This review of The 39 Steps at The Gallery Players was written by Dr. Thomas Robert Stevens and published in Volume X, Issue 6 (2016) of the online edition of Applause! Applause!
The 39 Steps
Directed by Mark Gallagher
Starring Allister Austin, Amanda Baxter,
Whit Leyenberger & Kayla Ryan Walsh
The Gallery Players
199 14th Street
Park Slope, New York 11215
The 39 Steps is a parody of the 1935 film made by Alfred Hitchcock, which was loosely based on the 1915 novel written by John Buchan. The original concept and production of a four-actor version of the story, which premiered in 1995 at the Georgian Theatre Royal in Richmond, North Yorkshire (England), was the inspiration of Simon Corble and Nobby Dimon. Patrick Barlow rewrote the script in 2005, keeping the scenes and staging. This readaptation premiered at the West Yorkshire Playhouse and was eventually transferred to the Criterion Theatre in London's West End where it played for nine years (closing on September 5, 2015) making it the fifth longest running play in West End history. The play first opened in the United States at the Boston University Theatre (produced by the Huntington Theatre Company) on September 19, 2007. Billed as Alfred Hitchcock's The 39 Steps, it transferred to the Cort Theatre on April 28, 2008, and eventually to the Helen Hayes Theatre on January 21, 2009 where it closed on January 10, 2010 after 771 performances. It opened Off-Broadway at New World Stages on March 25, 2010. The Broadway production won two Tony Awards for Best Lighting Design and Best Sound Design.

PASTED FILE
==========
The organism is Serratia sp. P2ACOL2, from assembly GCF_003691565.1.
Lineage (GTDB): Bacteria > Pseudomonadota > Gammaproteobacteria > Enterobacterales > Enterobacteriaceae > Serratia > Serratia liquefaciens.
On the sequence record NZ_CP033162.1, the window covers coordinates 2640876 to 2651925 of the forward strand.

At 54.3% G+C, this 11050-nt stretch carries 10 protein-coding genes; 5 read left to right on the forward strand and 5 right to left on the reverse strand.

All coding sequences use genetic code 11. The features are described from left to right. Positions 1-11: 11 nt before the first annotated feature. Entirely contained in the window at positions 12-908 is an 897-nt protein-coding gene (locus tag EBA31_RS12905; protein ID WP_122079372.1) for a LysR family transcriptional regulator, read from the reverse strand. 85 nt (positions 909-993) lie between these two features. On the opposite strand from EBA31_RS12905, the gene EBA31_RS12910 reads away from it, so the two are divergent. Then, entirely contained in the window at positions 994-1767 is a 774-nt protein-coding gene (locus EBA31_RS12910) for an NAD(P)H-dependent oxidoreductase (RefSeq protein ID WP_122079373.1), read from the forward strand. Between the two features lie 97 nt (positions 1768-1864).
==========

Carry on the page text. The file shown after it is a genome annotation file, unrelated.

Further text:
The play contains 33 scenes performed during two acts. All the actors in this production are extremely talented. Alister Austin does a fine job playing Richard Hannay, the bored 37-year old, who is excited about being caught up in the intrigue that allows him to be of service to King and Country. Amanda Baxter shows amazing versatility portraying three women with distinct personalities (Annabella Schmidt, Pamela & Margaret) with whom Hannay has romantic flirtations. Whit Leyenberger and Kayla Ryan Walsh play Clown 1 and Clown 2. Both successfully depict scores of different people at dizzying speed. My two favorites were the roles performed in drag: Ms. Walsh playing Prof. Jordan, the male Nazi spy, and Mr. Leyenberger pulling off Mrs. McGarigle, the sexually adventurous hostess of The McGarigle Hotel. While all the actors contributed equally to the high quality of this production, the standout performer, in my opinion, was Whit Leyenberger. Whether playing a poor, jealous Scottish crofter or a large baby in diapers, his extraordinary talent, and charismatic stage presence, made every scene he was in just a little better than it might have been otherwise. For example, when he and Ms. Walsh were playing ladies' underwear salesmen sharing a train compartment with Mr. Hannay, who was recently accused of murder, both actors used every opportunity provided by the small space to touch the strikingly handsome Richard Hannay in every way possible. It was absolutely hilarious but Whit Leyenberger went that extra step further when he backed up pressing his backside into Mr. Hanney's crossed knee. Brilliant!